Why Logan Brown could be a perfect pick for Canadiens at No. 9

Watch as the expected no. 1 overall Auston Matthews is sent through the ringer that is the NHL Combine fitness test.

A handful of Canada’s teams are dreaming big in advance of this year’s NHL Draft. And while the widest eyes typically belong to those with the highest selections, you’ll still find some drool further down the board.

As it stands, the Montreal Canadiens will watch five fellow Canadian clubs pick before their turn comes up at No. 9 on June 24 in Buffalo. And while the surefire franchise-changers will be long gone, there is a significant accumulation of intrigue building around a big — as in, really big — centre who could still be there when the Habs pick in the top 10 for the third time in 13 years.

There’s already a sense Logan Brown might be a wonderful consolation prize after a lost season in Montreal—and the feeling seems to be mutual.

“That’d be unbelievable,” Brown said of a potential future in bleu, blanc et rouge. “That’s maybe one of the best franchises in the league and such a storied team. It would be awesome to play anywhere, but that’d be really cool.”

The Windsor Spitfires pivot was a serious second-half riser, largely thanks to the fact he began showing more confidence in his shot. Two-thirds of the way through January, Brown had found the net just six times in 34 contests. But once he unhinged himself from a total pass-first mentality, he sniped 15 times in his remaining 24 games. Playing between Arizona Coyotes draftee Christian Fischer and—after he was acquired from the Barrie Colts—Winnipeg Jets prospect Brendan Lemieux, Brown finished the campaign with 74 points in 59 outings, landing him in his preferred spot in many draft rankings.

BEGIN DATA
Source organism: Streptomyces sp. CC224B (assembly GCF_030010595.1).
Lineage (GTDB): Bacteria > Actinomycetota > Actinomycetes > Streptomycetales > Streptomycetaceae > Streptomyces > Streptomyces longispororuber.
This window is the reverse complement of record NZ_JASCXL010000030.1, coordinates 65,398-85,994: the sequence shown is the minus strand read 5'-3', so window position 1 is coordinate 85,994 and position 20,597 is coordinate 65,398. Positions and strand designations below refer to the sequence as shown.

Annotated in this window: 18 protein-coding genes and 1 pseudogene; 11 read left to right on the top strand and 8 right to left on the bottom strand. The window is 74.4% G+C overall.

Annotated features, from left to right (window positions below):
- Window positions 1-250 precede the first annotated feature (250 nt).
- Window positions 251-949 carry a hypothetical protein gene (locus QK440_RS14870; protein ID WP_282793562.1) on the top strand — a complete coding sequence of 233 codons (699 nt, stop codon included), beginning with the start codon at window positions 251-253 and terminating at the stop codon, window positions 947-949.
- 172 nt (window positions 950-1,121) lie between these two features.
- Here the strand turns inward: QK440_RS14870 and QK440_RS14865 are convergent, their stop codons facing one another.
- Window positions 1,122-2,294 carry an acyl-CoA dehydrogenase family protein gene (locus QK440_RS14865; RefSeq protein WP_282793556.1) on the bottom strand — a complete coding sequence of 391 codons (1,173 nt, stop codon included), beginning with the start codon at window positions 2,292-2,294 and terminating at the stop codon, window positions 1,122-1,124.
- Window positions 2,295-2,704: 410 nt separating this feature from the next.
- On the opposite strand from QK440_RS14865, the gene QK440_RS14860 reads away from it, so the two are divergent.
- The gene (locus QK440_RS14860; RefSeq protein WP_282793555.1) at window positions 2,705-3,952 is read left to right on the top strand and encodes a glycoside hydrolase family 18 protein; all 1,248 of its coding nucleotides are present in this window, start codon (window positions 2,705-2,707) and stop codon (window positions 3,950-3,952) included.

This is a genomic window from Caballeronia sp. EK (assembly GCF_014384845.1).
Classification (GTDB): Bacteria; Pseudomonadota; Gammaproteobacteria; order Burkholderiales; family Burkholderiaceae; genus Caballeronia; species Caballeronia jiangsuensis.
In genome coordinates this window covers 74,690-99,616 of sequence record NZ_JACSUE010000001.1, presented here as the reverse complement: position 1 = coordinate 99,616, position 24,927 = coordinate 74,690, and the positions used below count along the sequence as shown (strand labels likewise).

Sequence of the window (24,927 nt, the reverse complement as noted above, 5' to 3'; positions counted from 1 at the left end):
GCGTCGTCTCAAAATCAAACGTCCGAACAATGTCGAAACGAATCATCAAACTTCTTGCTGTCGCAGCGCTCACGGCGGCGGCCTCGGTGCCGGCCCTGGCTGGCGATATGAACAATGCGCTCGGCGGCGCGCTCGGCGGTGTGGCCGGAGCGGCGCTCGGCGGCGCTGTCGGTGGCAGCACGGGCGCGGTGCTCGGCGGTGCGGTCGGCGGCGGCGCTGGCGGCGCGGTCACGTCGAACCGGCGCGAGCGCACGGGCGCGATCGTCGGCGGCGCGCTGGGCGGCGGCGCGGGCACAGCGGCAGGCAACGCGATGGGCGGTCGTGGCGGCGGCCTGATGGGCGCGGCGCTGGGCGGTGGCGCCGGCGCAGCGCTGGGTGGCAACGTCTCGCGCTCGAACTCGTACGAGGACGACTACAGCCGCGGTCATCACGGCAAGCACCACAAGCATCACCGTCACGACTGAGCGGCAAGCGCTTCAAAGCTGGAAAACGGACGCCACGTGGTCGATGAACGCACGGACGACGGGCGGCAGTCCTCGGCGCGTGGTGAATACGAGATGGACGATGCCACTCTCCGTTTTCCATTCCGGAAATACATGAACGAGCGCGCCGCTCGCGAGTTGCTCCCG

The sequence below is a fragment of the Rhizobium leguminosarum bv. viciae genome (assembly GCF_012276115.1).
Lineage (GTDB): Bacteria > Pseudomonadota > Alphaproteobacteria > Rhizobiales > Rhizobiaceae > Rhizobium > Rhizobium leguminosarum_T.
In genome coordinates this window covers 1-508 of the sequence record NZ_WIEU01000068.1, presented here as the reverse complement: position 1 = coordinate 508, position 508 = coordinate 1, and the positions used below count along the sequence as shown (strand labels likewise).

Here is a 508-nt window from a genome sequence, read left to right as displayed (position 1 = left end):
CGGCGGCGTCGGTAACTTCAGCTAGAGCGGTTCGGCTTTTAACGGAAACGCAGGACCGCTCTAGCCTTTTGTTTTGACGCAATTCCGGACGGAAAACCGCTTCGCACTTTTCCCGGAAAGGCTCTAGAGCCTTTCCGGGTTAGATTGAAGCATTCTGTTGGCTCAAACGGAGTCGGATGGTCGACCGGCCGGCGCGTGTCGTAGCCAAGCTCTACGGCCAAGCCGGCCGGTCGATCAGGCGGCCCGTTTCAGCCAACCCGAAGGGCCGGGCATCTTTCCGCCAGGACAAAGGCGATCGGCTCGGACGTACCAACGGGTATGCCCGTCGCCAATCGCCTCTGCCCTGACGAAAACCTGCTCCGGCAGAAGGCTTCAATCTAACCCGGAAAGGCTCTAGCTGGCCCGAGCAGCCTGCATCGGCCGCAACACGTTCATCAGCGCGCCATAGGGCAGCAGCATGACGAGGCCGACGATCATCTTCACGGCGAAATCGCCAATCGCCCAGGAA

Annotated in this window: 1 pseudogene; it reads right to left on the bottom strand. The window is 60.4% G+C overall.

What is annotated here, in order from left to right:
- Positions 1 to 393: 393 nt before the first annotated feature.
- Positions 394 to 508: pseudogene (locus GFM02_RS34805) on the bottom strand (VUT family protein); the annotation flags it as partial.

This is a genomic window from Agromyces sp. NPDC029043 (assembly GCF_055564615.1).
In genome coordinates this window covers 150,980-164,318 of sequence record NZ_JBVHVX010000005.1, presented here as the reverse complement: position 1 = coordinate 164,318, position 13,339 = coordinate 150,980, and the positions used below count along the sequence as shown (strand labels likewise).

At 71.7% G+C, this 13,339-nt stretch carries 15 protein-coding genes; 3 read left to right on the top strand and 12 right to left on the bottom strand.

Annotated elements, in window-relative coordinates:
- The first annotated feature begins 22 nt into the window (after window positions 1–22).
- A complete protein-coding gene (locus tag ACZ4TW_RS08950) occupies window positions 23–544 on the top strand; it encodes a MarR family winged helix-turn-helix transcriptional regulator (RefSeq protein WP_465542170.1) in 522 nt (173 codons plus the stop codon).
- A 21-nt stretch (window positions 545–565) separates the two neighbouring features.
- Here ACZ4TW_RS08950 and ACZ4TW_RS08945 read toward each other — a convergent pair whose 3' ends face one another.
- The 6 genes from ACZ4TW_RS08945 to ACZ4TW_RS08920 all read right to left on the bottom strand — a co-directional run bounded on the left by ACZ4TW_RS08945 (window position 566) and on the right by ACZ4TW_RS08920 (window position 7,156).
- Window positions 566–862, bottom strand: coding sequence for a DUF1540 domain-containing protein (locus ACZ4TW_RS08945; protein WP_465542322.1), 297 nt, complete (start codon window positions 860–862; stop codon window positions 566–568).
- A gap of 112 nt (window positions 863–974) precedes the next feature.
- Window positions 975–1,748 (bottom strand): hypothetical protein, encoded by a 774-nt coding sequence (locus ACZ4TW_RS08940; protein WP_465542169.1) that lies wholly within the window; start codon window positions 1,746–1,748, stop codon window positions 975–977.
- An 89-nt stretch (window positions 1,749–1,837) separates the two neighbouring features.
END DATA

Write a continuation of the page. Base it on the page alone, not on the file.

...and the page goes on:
“Going into the season, that was my goal, to be in the top 10,” he said.

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Now that he’s there, it’s hard not to contemplate a Montreal marriage. On one hand, it could be argued the Canadiens’ needs are more immediate; that a team nobody expected to stink last year should be looking for players—perhaps acquired by trading the ninth pick—to push it back to the top of the Eastern Conference standings. It’s a fair stance, but also ignores the fact the Habs have been on the lookout for sizeable centres since the days when they won Stanley Cups on the regular.

The last time Montreal had a high pick, it found one with the third overall selection. And four seasons into his NHL career, Alex Galchenyuk finally looks the part of a top-line middle man. Now comes the chance to select a six-foot-six kid who might not help you for a couple years, but could evolve into a unique force.

Cap concerns aside, Carey Price, P.K. Subban and Max Pacioretty could still be productive Canadiens for a long time. Throw a 1-2 of Galchenyuk and Brown at centre and you might have all your bases covered.

Whichever team winds up nabbing Brown, it will be getting an 18-year-old who understands that draft day assures a prospect nothing beyond some direction for the following September.

“It’s just an invitation to go tryout for an NHL team,” he said.

If those sage words smack of more informed origins, it’s likely because Brown’s dad, Jeff, was a veteran of nearly 750 NHL games on the blue line and is now a bench boss for the OHL’s Ottawa 67’s. Jeff coached his son until the latter was about 14 and always did what he could to guide him toward good decisions. For instance, the senior Brown was adamant Logan not get caught up in too much weightlifting for fear it would stunt his growth.

“When I got to be about 6-foot-5 I said, ‘C’mon pops, it’s about time I get in the gym,’” Logan said with a grin.

If they’re not feeling a similar sense of urgency, the Canadiens might want to consider the kind of player Brown will be when that work bears fruit.

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